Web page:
The Fastest Growing Causes of Death in America

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Deaths in the U.S. have skyrocketed over the last several years. While the U.S. population rose just 1.4% from 2018 to 2021, the number of deaths rose 22.0% – the largest increase in mortality in 100 years. Life expectancy fell from 78.8 years in 2019 to 76.1 years in 2021, reversing decades of steady progress in longevity. These are the 15 leading causes of death in America.

While the rapid increase in excess mortality is largely due to COVID-19, directly or indirectly, there are smaller, stealthier, pandemics killing Americans at alarming rates. And while many leading causes of death have spiked due to indirect or direct collateral damage from the coronavirus, several of the main culprits contributing to rising morbidity have been decades in the making.

To determine the fastest growing causes of death, 24/7 Tempo reviewed data on mortality rate for 113 selected causes of death from the Centers for Disease Control and Prevention. Major causes of death were ranked based on the change in crude mortality rate – annual deaths per 100,000 Americans – from 2018 to 2021.

Hospitals were overburdened during the COVID-19 pandemic, and posed risks of their own to patients looking to avoid contracting the virus. According to one CDC estimate, by July 2020 41% of U.S. adults had delayed or avoided medical care due to concerns about COVID-19. As a result, patients with life-threatening conditions like heart attack or stroke may have forgone necessary treatment, increasing overall morbidity for non-COVID disease. So while the coronavirus caused the largest shock to U.S. mortality, deaths due to cardiovascular disease also skyrocketed, with over 62,000 more Americans dying of heart disease in 2021 than in 2018.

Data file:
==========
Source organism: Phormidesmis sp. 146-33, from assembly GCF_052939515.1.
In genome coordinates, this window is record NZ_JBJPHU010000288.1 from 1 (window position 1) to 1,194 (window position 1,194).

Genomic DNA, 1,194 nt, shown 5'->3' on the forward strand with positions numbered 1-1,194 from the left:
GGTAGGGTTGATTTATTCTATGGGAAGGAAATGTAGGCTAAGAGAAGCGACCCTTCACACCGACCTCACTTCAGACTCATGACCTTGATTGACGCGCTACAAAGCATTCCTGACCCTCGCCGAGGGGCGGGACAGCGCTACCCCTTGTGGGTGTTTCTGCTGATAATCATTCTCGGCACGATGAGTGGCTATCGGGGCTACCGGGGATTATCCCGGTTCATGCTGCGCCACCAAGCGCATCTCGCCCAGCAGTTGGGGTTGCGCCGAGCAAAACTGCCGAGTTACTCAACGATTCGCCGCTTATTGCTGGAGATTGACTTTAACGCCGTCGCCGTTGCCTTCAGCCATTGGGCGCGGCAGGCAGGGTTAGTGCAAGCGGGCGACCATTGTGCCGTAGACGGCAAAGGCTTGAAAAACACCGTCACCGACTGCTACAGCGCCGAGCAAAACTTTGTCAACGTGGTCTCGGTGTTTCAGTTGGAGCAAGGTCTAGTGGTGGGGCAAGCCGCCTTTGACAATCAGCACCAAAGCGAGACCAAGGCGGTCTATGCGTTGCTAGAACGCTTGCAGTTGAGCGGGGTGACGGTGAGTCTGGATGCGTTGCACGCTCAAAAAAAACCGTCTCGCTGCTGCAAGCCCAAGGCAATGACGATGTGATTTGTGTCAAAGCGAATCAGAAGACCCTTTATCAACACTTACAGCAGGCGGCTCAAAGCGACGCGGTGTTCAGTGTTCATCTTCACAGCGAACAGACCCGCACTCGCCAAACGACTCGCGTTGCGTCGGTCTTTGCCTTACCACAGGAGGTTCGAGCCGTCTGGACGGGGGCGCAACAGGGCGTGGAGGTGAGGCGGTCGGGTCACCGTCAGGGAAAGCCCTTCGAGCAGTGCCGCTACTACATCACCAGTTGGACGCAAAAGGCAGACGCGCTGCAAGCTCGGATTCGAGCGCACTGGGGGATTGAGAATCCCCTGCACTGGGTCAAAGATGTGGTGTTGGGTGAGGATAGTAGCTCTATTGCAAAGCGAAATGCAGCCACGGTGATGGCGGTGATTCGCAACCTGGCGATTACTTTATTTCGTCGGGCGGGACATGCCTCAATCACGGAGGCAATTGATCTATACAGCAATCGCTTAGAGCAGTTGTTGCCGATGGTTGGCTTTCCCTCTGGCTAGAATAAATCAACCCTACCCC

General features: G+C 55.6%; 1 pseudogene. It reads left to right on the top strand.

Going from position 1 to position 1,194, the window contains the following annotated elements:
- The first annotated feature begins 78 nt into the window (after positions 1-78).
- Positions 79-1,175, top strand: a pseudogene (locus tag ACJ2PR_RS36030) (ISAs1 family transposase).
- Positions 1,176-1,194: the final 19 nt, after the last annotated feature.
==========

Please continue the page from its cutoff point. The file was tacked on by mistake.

Lockdowns and social distancing during the COVID-19 may also be associated with increasing mortality among several causes of death. More than one in seven Americans, for example, rely on food banks and pantries in some capacity. As COVID-19 lockdowns cut off access to critical food assistance networks, malnutrition claimed a record number of American lives, and became one of the fastest growing causes of death.

Similarly, reduced access to care as well as isolation may have contributed to the excess mortality of two concurring pandemics – the opioid crisis and alcoholism, which cause so-called “deaths of despair.” According to the National Institute on Alcohol Abuse and Alcoholism, sales of alcohol increased by 2.9% in 2020, the largest one-year increase in over 50 years. Deaths due to alcoholic liver disease rose 40.8% from 2018 to 2021 as drug overdose deaths rose 56.1% – together accounting for an increase of nearly 50,000 additional deaths. (These are 25 famous people who drank themselves to death.)

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